Yes, Americans are eating chips, Oreos and junk food right now. Here’s why
Consumers across the country have started to stock up on less-than-healthy foods amid the coronavirus pandemic.
The coronavirus quarantine has encouraged Americans to eat more junk food, and there’s a psychological reason behind it.
- Consumers across the country have started to stock up on less-than-healthy foods amid the coronavirus pandemic. Gone are the days of kale, quinoa and oat milk. Here again are the days of Oreos, Cheetos and Kraft Macaroni & Cheese, according to Bloomberg.
- Companies such as General Mills Inc., Tyson Foods Inc., Campbell Soup Co. and Kraft Heinz Co. have all reported between 10% and 20% sales gains in the four weeks since March 8. Breakfast food and soup have specifically sold well.
- Hormel Food Corp.’s reported a 37% increase in Spam sales. Oreo-maker Mondelez International saw sales jumps among Oreos and cookies, too, according to Bloomberg.
Some more numbers:
- Popcorn sales — 48% increase
- Pretzel sales — 47% jump
- Potato chips — 30% jump
Why the shift toward processed foods
- Americans have made this shift toward processed foods due to worries about the coronavirus pandemic.
- The buyers specifically want to find foods that could live on their shelves for months and won’t go bad over the quarantine, according to The New York Times.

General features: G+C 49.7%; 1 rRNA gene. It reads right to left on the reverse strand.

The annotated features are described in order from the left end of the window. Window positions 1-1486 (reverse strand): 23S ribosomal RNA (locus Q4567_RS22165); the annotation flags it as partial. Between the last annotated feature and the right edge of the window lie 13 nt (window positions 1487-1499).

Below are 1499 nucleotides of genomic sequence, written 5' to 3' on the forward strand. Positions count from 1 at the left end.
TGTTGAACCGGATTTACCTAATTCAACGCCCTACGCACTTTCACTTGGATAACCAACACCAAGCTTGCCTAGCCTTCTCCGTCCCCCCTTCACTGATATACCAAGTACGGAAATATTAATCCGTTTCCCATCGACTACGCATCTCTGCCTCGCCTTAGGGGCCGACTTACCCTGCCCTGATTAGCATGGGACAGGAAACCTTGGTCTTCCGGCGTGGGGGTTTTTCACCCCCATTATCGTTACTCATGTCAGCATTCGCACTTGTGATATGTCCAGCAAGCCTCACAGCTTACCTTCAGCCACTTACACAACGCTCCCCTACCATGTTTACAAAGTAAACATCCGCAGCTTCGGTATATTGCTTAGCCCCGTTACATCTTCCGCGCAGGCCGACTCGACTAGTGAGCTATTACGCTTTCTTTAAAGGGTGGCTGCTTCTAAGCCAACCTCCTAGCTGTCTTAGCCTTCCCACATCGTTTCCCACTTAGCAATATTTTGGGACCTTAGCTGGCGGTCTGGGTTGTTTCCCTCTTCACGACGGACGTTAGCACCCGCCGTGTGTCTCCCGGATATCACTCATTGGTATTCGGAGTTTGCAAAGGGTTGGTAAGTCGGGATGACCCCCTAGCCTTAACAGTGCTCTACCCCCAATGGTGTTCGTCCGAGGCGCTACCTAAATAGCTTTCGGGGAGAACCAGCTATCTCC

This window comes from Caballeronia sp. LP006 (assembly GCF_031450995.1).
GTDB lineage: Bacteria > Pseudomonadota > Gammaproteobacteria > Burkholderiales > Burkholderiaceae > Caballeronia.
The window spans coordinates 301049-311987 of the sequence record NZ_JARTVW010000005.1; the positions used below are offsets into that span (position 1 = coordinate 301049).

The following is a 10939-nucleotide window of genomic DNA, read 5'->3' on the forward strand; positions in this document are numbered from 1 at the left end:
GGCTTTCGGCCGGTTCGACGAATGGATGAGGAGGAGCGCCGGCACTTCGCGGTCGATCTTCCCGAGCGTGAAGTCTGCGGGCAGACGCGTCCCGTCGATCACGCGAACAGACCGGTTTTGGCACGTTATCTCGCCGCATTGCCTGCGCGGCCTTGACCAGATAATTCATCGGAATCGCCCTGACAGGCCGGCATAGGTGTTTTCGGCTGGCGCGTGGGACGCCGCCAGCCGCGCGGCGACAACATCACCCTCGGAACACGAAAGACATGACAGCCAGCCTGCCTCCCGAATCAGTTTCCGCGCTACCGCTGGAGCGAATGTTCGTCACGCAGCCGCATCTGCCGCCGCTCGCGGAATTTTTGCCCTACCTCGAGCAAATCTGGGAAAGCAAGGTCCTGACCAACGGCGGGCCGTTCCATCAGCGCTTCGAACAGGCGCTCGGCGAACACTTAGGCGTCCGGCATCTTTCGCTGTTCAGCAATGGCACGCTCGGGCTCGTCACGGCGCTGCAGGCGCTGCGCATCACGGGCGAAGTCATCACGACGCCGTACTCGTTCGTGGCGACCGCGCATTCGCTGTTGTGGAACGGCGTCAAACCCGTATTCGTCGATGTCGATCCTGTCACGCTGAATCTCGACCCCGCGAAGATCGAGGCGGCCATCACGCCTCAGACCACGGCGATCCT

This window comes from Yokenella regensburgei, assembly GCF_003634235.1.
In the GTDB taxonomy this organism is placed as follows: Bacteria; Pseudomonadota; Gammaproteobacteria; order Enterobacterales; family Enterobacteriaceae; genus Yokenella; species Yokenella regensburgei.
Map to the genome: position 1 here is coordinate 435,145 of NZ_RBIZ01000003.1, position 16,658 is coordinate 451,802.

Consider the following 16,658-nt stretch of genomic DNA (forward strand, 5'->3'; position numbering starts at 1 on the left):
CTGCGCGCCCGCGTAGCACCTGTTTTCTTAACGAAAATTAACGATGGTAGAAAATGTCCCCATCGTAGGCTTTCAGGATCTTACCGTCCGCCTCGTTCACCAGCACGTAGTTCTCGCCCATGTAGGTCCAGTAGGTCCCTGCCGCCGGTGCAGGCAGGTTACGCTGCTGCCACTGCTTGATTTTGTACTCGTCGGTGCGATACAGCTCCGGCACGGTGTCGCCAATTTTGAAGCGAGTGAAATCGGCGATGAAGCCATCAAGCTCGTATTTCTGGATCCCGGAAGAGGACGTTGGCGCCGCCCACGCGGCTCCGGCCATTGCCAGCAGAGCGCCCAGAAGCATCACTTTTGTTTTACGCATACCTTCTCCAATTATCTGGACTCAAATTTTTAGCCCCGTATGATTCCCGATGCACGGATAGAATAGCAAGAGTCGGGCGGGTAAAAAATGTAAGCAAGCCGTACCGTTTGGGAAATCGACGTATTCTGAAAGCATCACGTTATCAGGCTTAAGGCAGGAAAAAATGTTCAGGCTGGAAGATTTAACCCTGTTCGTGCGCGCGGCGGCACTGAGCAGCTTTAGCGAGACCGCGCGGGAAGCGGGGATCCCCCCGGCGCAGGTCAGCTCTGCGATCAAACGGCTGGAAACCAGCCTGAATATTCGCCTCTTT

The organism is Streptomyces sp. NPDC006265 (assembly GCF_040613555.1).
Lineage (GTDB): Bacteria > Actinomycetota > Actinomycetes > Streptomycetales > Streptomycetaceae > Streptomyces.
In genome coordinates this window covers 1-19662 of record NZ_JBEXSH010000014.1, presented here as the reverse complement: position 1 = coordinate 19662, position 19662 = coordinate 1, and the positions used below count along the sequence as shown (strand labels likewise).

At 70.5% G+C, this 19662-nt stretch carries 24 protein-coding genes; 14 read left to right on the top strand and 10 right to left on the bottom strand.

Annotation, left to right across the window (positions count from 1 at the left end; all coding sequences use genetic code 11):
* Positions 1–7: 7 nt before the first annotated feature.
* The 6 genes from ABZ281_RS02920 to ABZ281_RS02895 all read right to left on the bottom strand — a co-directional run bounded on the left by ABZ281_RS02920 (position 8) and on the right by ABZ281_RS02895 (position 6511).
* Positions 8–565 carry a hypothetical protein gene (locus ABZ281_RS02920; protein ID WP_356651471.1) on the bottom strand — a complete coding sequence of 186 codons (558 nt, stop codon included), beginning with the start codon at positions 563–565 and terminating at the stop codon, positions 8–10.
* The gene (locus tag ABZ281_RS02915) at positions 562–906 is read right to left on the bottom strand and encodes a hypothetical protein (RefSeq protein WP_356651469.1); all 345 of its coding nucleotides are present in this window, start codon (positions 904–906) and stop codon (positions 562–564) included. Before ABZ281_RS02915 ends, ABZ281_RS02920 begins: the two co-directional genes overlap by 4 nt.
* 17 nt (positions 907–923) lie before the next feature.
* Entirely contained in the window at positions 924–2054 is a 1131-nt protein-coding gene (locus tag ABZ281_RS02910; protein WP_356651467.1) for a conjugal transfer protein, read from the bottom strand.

- “These simple and easy-to-make meals also fill the bill for people trying to squeeze a fast lunch in between Zoom meetings for work or for parents feeding their newly home-schooled children.”
- Robert Moskow, an analyst at Credit Suisse, told The New York Times that the companies often make these shifts during times of recessions.
- Moskow said, “We counted three economic recessions in the past 30 years, and in each of them the data show that consumers shifted more toward at-home food consumption to save money, away from the structural trend of eating away from the home. I would expect food-at-home consumption to increase, and not just for the next two months but for the next 12 months.”
Comfort food has power
According to Forbes, comfort food can be powerful for people in times of hardship. Food can represent something familiar and connect you to your past.
Sometimes food can bring you back to more comforting days, too.
“A comforting dish could represent a happier time in your life — a fond childhood memory of grandmother’s cooking or a beloved meal from a honeymoon. Or that craving could just be your mindset: Maybe you’re a taco-loving California girl trapped in the body of a native New Yorker. If so, pay for the extra guacamole,” according to Forbes.